“So you are willing to go?” said Orme. “But I hope you clearly understand that this is a risky business, and that you may not come back?”
“Spion Kop was a bit risky, Captain, and so was that business in the donga, where every one was hit except you and me and the sailor man, but we came back, for all that. Begging your pardon, Captain, there ain’t no such thing as risk. Man comes here when he must, and dies when he must, and what he does between don’t make a ha’porth of difference.”
“Hear, hear,” I said; “we are much of the same way of thinking.”
“There have been several who held those views, sir, since old Solomon gave the lady that”—and he pointed to Sheba’s ring, which was lying on the table. “But excuse me, Captain; how about local allowances? Not having been a marrying man myself, I’ve none dependent upon me, but, as you know, I’ve sisters that have, and a soldier’s pension goes with him. Don’t think me greedy, Captain,” he added hastily, “but, as you gentlemen understand, black and white at the beginning saves bother at the end”—and he pointed to the agreement.
“Quite right. What do you want, Sergeant?” asked Orme.
“Nothing beyond my pay, if we get nothing, Captain, but if we get something, would five per cent. be too much?”
“It might be ten,” I suggested. “Sergeant Quick has a life to lose like the rest of us.”
“Thank you kindly, sir,” he answered; “but that, in my opinion, would be too much. Five per cent. was what I suggested.”
So it was written down that Sergeant Samuel Quick was to receive five per cent. of the total profits, if any, provided that he behaved himself and obeyed orders. Then he also signed the agreement, and was furnished with a glass of whisky and water to drink to its good health.
“Now, gentlemen,” he said, declining the chair which Higgs offered to him, apparently because, from long custom, he preferred his wooden-soldier attitude against the wall, “as a humble five-per-cent. private in this very adventurous company I’ll ask permission to say a word.”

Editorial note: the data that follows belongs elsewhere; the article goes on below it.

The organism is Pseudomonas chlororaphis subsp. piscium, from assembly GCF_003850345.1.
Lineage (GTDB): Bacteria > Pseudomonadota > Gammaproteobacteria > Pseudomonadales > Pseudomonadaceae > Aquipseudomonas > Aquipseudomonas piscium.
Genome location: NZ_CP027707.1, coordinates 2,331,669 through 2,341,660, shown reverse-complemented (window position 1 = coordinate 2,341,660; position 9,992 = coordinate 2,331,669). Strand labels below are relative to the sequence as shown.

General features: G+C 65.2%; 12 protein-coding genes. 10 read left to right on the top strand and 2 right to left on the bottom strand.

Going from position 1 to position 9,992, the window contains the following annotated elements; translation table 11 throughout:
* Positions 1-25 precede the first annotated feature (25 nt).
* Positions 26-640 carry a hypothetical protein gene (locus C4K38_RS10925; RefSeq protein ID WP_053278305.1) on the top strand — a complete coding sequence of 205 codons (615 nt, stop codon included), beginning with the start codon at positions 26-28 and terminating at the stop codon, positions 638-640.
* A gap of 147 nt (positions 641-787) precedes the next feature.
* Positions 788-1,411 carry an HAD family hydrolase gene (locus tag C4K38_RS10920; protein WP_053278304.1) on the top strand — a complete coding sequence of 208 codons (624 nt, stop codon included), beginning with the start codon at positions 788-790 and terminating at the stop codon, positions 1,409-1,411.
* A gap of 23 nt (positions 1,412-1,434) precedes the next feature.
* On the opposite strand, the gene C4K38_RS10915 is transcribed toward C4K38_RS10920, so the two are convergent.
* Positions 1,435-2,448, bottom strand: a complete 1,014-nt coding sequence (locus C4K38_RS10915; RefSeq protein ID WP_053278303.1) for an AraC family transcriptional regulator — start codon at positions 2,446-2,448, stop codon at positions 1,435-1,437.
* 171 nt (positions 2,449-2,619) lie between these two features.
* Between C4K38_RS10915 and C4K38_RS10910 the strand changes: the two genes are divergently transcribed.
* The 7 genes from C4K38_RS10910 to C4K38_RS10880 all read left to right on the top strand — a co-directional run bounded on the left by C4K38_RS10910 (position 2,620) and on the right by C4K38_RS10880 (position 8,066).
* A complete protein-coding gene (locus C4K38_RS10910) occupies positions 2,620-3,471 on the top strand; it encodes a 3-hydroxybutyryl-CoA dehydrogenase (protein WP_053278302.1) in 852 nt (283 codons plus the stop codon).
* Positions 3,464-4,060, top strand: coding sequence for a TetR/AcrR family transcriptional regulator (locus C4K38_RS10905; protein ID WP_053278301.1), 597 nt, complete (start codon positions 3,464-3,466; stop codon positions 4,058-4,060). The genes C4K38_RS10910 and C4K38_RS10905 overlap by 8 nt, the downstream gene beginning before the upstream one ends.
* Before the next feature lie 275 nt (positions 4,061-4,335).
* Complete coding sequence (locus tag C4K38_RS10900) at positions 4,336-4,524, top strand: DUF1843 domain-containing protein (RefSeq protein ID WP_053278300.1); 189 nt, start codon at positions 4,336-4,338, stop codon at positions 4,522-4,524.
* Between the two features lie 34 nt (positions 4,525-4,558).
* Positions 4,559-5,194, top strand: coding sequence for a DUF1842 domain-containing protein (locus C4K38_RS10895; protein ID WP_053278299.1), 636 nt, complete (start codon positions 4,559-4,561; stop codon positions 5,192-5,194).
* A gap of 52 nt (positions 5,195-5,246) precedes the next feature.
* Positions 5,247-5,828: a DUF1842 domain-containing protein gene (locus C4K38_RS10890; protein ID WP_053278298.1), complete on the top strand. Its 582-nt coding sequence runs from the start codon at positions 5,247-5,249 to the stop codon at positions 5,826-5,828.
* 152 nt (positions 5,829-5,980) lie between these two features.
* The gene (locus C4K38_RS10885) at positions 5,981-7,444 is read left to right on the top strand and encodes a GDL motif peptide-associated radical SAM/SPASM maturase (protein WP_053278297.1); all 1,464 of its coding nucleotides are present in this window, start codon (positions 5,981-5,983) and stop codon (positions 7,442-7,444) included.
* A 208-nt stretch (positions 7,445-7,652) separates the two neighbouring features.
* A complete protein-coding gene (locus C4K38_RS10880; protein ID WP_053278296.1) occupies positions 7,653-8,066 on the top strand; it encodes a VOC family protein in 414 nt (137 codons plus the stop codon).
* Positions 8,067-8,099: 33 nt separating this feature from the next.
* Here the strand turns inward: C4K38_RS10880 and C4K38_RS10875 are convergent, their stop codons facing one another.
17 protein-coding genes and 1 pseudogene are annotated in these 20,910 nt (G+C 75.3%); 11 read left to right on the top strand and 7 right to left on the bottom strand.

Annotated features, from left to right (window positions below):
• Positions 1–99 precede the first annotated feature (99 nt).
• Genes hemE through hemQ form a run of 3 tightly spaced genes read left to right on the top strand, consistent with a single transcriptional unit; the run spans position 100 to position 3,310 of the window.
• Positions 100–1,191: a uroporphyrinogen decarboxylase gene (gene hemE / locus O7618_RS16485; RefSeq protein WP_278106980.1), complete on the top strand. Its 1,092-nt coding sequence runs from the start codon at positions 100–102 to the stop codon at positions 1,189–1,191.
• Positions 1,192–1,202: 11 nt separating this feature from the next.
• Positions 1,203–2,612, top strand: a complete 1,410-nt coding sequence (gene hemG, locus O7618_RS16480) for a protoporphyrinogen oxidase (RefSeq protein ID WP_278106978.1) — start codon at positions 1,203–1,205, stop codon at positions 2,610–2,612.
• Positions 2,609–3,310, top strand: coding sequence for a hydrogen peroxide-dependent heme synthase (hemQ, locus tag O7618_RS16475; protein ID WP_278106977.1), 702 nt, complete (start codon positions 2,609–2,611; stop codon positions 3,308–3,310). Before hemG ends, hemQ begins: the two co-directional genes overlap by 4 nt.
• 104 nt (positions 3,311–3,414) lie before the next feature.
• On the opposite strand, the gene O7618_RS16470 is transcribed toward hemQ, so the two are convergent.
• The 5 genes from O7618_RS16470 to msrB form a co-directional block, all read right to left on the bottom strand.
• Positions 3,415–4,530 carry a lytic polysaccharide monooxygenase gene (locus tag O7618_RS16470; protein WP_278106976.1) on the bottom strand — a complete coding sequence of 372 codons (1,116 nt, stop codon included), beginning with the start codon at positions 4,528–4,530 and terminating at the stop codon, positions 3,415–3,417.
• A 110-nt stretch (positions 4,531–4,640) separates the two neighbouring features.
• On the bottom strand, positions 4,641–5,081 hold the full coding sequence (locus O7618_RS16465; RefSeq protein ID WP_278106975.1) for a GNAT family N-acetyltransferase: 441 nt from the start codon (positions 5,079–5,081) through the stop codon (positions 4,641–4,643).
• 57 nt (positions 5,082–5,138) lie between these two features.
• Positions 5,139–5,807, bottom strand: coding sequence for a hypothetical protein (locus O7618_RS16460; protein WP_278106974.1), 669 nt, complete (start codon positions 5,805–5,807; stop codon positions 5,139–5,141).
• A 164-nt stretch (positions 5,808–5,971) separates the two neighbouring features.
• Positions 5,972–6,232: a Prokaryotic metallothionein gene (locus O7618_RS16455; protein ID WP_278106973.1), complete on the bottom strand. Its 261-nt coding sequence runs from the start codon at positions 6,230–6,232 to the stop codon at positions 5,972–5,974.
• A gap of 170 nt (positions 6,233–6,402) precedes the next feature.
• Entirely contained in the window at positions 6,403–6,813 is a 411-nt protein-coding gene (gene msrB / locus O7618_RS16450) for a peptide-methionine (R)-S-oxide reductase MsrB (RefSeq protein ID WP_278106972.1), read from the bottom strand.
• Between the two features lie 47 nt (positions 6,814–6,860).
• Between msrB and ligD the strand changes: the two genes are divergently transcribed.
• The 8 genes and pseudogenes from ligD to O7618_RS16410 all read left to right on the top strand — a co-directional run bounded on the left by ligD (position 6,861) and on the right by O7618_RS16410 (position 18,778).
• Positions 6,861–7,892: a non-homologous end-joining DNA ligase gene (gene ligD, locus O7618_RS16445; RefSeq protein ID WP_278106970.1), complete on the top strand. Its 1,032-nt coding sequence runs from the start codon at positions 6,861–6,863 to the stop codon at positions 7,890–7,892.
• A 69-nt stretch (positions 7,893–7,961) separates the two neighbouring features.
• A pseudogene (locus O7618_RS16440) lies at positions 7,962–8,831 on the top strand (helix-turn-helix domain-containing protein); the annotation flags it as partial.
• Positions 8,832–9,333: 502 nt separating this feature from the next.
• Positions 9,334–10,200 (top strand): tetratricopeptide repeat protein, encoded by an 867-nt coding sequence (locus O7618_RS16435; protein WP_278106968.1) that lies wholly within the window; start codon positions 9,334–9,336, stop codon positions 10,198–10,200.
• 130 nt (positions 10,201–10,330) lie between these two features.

Permission was given accordingly, and the Sergeant proceeded to inquire what weight of rock it was wished to remove.
I told him that I did not know, as I had never seen the Fung idol, but I understood that its size was enormous, probably as large as St. Paul’s Cathedral.
“Which, if solid, would take some stirring,” remarked the Sergeant. “Dynamite might do it, but it is too bulky to be carried across the desert on camels in that quantity. Captain, how about them picrates? You remember those new Boer shells that blew a lot of us to kingdom come, and poisoned the rest?”
“Yes,” answered Orme; “I remember; but now they have stronger stuffs—azo-imides, I think they call them—terrific new compounds of nitrogen. We will inquire to-morrow, Sergeant.”
“Yes, Captain,” he answered; “but the point is, who’ll pay? You can’t buy hell-fire in bulk for nothing. I calculate that, allowing for the purchase of the explosives and, say, fifty military rifles with ammunition and all other necessaries, not including camels, the outfit of this expedition can’t come to less than L1,500.”